What does it mean when you say you'll 'throw someone under the bus?' Read on if you want to understand this idiom and where it comes from. This article will reveal all.
In short, the meaning of this idiom is as follows:
If you think about someone throwing you under a bus, how does that make you feel? I'd wager that you would probably feel betrayed and hard done by. You can also safely say it's not a very nice thing to do.
And that captures the essence of this phrase's meaning. It's not a very nice thing to do, and it's a form of betrayal.
'Throw someone under a bus' is an idiom, which means you can't take it literally. It's not referring to the criminal act of pushing someone into a moving vehicle. It actually refers to the act of betraying someone by reporting them, openly criticizing them, or otherwise publicly shaming them so that they get punished, and we can reap the benefits.
The dictionary defines it as such:
to do something harmful to someone else in order to gain an advantage for yourself.
Imagine, for instance, that you knew you and your colleague were in competition to receive a promotion at work. You happen to know that the colleague in question has recently been showing up late for work, but the boss doesn't know, so you tell them that you'll be favored for the promotion. That would be throwing your colleague under the bus.
'Throw someone under the bus' contains a verb ('throw'), which means you might see it in different forms, such as the present simple ('throw'), the present participle ('throwing'), the past participle ('thrown), the past indefinite ('threw') or the third person singular ('throws').
So, where exactly does this saying originate from? When did people start saying it, and why? All idioms have an origin story, but it's not always easy to pinpoint.
The origin of this idiom isn't precisely known. Still, it's commonly agreed that it came from the United Kingdom and probably got its start within the context of politics to talk about politicians betraying each other. The Brits had already long used the expression 'under the bus' as a metaphor for someone's misfortune or 'hit by a bus' to talk about somebody dying. Therefore, it would make sense that the saying evolved from there.
One of the first noted uses of the idiom in this sense was in The Times in 1982, in the following excerpt (although you'll note the slightly different wording):
The Conservative benches listened to her in silence. She was in deep trouble and the lobbies hummed with the prospect of her departure. President Galtieri had pushed her under the bus which the gossips had said was the only means of her removal.
Following this, the idiom soon made its way to the United States, where it became commonly used in the context of sports and politics—notably in the 2008 presidential campaign.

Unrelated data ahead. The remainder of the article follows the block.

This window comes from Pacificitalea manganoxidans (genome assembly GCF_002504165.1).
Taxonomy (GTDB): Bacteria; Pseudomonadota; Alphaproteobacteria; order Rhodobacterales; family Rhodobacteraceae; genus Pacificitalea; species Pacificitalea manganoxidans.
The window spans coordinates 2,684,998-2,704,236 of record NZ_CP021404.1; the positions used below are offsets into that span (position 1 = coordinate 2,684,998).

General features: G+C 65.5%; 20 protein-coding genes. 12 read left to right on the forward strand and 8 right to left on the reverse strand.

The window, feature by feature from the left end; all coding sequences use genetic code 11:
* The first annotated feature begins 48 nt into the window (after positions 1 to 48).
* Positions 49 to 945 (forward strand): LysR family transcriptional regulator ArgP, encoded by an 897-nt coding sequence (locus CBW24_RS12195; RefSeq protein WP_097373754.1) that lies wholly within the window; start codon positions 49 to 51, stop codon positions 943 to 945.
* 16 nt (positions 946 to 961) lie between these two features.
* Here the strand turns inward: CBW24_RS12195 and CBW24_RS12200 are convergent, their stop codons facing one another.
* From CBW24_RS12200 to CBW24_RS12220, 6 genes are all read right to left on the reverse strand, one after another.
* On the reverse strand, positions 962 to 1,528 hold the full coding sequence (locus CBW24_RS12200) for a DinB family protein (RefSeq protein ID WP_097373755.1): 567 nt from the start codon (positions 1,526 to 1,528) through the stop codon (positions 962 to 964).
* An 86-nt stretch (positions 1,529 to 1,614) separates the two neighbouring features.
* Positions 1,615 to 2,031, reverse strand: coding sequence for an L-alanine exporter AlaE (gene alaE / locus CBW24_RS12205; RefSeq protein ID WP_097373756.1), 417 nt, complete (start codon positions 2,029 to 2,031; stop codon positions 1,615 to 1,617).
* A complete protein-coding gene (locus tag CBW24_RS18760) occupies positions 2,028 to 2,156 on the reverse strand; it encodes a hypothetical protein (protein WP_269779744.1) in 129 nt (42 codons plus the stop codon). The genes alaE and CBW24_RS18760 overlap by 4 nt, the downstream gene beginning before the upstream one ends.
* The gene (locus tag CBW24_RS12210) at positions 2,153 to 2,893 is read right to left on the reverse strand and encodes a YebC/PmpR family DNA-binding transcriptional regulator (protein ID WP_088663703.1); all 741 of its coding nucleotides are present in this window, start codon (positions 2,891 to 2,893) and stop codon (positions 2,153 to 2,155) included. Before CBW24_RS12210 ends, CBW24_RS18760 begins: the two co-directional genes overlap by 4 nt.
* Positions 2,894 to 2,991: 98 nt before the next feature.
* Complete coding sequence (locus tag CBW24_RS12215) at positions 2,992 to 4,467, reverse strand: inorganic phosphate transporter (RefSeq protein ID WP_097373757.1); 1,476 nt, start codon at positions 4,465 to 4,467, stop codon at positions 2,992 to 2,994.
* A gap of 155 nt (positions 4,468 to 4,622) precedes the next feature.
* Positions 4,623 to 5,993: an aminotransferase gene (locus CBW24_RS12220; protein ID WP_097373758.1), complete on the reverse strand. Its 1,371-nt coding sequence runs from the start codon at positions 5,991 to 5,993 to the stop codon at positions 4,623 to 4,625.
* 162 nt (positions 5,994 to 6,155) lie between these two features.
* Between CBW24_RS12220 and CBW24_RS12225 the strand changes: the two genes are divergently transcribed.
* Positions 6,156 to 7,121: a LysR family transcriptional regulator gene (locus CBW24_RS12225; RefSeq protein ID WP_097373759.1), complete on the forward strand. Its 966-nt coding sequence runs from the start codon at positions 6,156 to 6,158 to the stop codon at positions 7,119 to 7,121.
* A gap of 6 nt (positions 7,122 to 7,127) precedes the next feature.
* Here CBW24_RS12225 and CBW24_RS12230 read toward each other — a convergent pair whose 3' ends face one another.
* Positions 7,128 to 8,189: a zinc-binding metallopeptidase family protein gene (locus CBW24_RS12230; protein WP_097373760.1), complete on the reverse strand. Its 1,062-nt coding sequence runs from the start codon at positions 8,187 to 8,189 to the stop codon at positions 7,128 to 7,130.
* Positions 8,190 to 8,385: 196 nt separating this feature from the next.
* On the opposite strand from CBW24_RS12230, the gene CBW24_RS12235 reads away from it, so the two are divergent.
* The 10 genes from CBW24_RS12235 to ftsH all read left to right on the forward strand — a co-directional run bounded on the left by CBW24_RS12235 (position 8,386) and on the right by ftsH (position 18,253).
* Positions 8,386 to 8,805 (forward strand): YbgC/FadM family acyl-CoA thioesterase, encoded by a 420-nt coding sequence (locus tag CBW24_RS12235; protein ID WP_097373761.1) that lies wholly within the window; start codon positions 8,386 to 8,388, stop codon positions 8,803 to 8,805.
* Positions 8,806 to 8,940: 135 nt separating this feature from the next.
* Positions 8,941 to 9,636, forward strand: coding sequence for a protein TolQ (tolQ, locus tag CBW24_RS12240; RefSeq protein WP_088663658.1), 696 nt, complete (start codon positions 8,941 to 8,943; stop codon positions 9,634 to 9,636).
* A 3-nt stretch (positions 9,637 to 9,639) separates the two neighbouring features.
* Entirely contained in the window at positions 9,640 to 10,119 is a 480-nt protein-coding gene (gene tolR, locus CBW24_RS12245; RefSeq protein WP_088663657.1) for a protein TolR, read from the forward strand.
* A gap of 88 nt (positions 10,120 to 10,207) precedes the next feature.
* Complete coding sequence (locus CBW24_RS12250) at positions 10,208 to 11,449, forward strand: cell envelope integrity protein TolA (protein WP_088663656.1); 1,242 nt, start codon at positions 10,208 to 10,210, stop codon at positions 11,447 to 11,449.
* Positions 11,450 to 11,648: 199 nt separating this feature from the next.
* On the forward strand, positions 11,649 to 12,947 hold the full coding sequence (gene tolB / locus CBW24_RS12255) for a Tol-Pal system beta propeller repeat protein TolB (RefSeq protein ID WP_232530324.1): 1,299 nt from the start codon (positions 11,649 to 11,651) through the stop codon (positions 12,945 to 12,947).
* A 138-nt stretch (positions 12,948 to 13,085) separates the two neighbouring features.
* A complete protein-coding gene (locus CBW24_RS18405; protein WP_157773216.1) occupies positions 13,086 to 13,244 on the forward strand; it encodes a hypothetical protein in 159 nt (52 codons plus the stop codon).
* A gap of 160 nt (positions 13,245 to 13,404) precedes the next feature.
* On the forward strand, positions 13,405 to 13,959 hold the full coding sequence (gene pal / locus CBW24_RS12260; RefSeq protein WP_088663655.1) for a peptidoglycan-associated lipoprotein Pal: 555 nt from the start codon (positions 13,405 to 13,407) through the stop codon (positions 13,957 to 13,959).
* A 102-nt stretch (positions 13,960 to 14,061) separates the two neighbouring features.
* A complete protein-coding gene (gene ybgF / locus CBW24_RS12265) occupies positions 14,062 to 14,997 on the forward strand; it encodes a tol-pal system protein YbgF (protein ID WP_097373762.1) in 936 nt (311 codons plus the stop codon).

Some sources incorrectly attribute the idiom to Cyndi Lauper, who was said to have used this expression in a Washington Post interview in 1984:
In the rock 'n' roll business, you are either on the bus or under it.
However, as we saw earlier, the phrase was already in use before that, and what's more, to 'be under a bus' does not have the same meaning as to be 'thrown under' it.
Some believe the saying originates from the minor-league baseball games, as players often took the bus to go to games. It was common to hear coaches telling the team:
You're either on the bus or you're under it.
As a form of threat to make sure they showed up to catch the bus on game day.
But yet again, the phrase in this context doesn't have the same meaning. The coach doesn't mean to say he will betray the players; he just means that the matches are very important for the players, and not attending them could harm their careers.
Now we've covered the idiom's meaning and its possible origins, let's look at some examples of it being used in a sentence.
I'll show you examples of the idiom in all its different forms, which include the present simple ('throw'), the present participle ('throwing'), the past participle ('thrown), the past indefinite ('threw') and the third person singular ('throws').
Instead of taking responsibility for his actions, he's just throwing everyone else under the bus.
Politicians are always throwing each other under the bus.
I tried not to lose the keys as I knew I'd get thrown under the bus if I did.
Why do you still trust her? She always throws you under the bus.
She wanted to buy candy with the money but she knew her brother would throw her under the bus.
I've been thrown under the bus for the last time; I'm out!
Why did you throw her under the bus? She hasn't done anything wrong.
You don't want to work for an organization that throws its employees under the bus.
I can't believe you threw me under the bus and told mom about my boyfriend.
I'm throwing her under the bus the first chance I get; she'd do the same to me.
There are other ways to say that you have betrayed someone or that they have betrayed you for their own benefit.
Here are some of them:
That concludes this article; hopefully, by now, you know that to 'throw someone under the bus' means betraying them for your own gain. Needless to say, I don't recommend doing this if you want to keep your friends!
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